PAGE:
Nothing I did was right. Nothing. I couldn’t understand how the hell Don Diego could always be so cheerful and willing, so unperturbed by constantly lying to so many people. There had to be a way to make peace with myself and Mama, but for the life of me I couldn’t figure out how.
Uncle Andrew came for a visit, and we went for a walk in the dusk, far away from Mama and her kitchen. “It’s normal at your age,” he said with a reassuring pat on my shoulder. “We all go through an awkward phase.”
I lent him my arm over the rough patches of earth, and he took it, seemingly unconcerned that I might trip and take him down with me. We paused at the top of the little hill upon which my lemon tree stood. He reached out to stroke one of the fruits, its skin dark in the fading light.
“These go through a bitter stage too, don’t they? You and your mama pick them and cure them for weeks before they’re ready for market.”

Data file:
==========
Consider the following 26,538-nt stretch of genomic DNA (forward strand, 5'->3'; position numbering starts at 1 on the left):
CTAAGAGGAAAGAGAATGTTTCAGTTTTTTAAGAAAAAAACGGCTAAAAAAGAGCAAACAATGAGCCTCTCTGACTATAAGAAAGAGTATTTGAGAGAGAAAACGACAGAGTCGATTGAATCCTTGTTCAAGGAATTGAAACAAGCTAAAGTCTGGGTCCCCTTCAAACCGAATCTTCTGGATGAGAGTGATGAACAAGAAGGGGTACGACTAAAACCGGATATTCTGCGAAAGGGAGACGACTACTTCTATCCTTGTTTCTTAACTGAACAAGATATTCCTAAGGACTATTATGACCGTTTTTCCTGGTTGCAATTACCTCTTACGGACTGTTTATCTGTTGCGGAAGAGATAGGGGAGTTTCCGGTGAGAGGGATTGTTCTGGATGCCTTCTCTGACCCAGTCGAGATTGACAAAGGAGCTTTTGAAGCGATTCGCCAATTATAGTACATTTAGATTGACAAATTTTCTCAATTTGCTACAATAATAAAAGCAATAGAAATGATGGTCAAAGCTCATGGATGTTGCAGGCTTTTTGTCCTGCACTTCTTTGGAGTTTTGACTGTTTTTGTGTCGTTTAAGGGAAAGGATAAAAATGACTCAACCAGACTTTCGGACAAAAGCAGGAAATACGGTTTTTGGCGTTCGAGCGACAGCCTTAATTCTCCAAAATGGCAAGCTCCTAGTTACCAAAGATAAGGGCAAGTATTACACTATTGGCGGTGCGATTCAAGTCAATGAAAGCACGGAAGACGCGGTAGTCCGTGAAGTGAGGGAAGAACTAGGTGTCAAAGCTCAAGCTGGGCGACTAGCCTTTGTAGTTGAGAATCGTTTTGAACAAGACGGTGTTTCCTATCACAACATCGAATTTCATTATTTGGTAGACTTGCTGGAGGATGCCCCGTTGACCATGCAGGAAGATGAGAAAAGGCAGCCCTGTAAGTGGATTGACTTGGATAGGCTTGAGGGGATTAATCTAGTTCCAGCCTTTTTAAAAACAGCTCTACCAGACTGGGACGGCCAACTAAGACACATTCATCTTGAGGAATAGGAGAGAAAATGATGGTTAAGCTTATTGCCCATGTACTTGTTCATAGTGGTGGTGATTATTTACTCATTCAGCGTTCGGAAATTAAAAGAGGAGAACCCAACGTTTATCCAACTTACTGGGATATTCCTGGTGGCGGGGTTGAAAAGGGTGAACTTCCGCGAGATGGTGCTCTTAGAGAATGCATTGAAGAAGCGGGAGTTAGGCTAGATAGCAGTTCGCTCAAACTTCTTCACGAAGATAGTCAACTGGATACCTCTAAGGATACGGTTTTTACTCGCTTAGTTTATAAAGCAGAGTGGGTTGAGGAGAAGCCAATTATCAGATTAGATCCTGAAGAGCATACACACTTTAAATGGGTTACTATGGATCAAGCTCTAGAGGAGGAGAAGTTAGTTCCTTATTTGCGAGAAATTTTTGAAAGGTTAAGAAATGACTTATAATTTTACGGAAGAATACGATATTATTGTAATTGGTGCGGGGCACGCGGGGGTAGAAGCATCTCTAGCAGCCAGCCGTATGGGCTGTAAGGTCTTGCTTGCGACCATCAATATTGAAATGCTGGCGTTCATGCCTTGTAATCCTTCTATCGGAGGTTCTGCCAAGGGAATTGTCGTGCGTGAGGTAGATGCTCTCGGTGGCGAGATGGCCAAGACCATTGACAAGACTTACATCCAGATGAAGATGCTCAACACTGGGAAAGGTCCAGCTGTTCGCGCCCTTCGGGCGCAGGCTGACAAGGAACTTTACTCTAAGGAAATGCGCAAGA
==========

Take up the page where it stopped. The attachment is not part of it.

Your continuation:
It was easy to see where he was going with this. “I’m not a damn lemon.”
“I know.” He dropped his hand. For a moment, he wavered on his feet. “I admire your mama. She’s a strong woman. She’s seen and been through a lot. The men she loved have died. Now that you’re becoming a man, she’s pushing you away because she’s afraid.”
“I’m not going to die. I’m not even going to leave the farm.”
“Andreas.” He grabbed my shoulders, turned me, and waited until I met his eyes. “Your life is your own. No matter what your mama says, you are not responsible for her or how she feels.”
Easy for him to say. I broke away and carefully fingered the branches of my lemon tree. Soon the fruit would be ready for picking. “I can’t leave. Not just because of her.” I purposefully pricked my finger on a thorn. A drop of blood welled. It spilled onto the ground, which absorbed it the way I soaked up the energy the land provided.